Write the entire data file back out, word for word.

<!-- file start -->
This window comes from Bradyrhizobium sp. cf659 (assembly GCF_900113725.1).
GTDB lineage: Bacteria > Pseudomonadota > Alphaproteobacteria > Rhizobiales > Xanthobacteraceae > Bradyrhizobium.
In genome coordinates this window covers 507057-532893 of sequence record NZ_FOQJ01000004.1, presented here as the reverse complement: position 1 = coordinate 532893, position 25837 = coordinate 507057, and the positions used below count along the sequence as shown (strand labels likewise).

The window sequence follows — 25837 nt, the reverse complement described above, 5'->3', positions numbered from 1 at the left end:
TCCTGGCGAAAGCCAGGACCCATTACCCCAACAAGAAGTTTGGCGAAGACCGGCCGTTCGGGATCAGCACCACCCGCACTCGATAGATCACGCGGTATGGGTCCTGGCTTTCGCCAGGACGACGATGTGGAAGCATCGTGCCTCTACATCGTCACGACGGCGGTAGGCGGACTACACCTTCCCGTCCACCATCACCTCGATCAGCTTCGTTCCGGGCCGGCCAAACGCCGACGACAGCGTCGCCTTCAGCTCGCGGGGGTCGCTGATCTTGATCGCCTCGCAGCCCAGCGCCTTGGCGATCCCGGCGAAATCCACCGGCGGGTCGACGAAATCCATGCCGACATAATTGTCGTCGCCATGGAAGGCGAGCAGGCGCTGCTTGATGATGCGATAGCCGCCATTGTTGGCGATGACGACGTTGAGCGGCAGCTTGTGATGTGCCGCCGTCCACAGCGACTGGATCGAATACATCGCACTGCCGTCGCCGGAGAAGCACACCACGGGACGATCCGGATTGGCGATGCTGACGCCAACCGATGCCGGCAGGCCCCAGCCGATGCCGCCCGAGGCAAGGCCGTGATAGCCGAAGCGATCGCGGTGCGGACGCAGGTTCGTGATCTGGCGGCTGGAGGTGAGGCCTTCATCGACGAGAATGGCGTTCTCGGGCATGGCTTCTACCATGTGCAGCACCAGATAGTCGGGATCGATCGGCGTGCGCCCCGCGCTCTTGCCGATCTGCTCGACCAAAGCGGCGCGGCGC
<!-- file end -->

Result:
This window comes from Bradyrhizobium sp. cf659 (assembly GCF_900113725.1).
GTDB lineage: Bacteria > Pseudomonadota > Alphaproteobacteria > Rhizobiales > Xanthobacteraceae > Bradyrhizobium.
In genome coordinates this window covers 507057-532893 of sequence record NZ_FOQJ01000004.1, presented here as the reverse complement: position 1 = coordinate 532893, position 25837 = coordinate 507057, and the positions used below count along the sequence as shown (strand labels likewise).

The window sequence follows — 25837 nt, the reverse complement described above, 5'->3', positions numbered from 1 at the left end:
TCCTGGCGAAAGCCAGGACCCATTACCCCAACAAGAAGTTTGGCGAAGACCGGCCGTTCGGGATCAGCACCACCCGCACTCGATAGATCACGCGGTATGGGTCCTGGCTTTCGCCAGGACGACGATGTGGAAGCATCGTGCCTCTACATCGTCACGACGGCGGTAGGCGGACTACACCTTCCCGTCCACCATCACCTCGATCAGCTTCGTTCCGGGCCGGCCAAACGCCGACGACAGCGTCGCCTTCAGCTCGCGGGGGTCGCTGATCTTGATCGCCTCGCAGCCCAGCGCCTTGGCGATCCCGGCGAAATCCACCGGCGGGTCGACGAAATCCATGCCGACATAATTGTCGTCGCCATGGAAGGCGAGCAGGCGCTGCTTGATGATGCGATAGCCGCCATTGTTGGCGATGACGACGTTGAGCGGCAGCTTGTGATGTGCCGCCGTCCACAGCGACTGGATCGAATACATCGCACTGCCGTCGCCGGAGAAGCACACCACGGGACGATCCGGATTGGCGATGCTGACGCCAACCGATGCCGGCAGGCCCCAGCCGATGCCGCCCGAGGCAAGGCCGTGATAGCCGAAGCGATCGCGGTGCGGACGCAGGTTCGTGATCTGGCGGCTGGAGGTGAGGCCTTCATCGACGAGAATGGCGTTCTCGGGCATGGCTTCTACCATGTGCAGCACCAGATAGTCGGGATCGATCGGCGTGCGCCCCGCGCTCTTGCCGATCTGCTCGACCAAAGCGGCGCGGCGC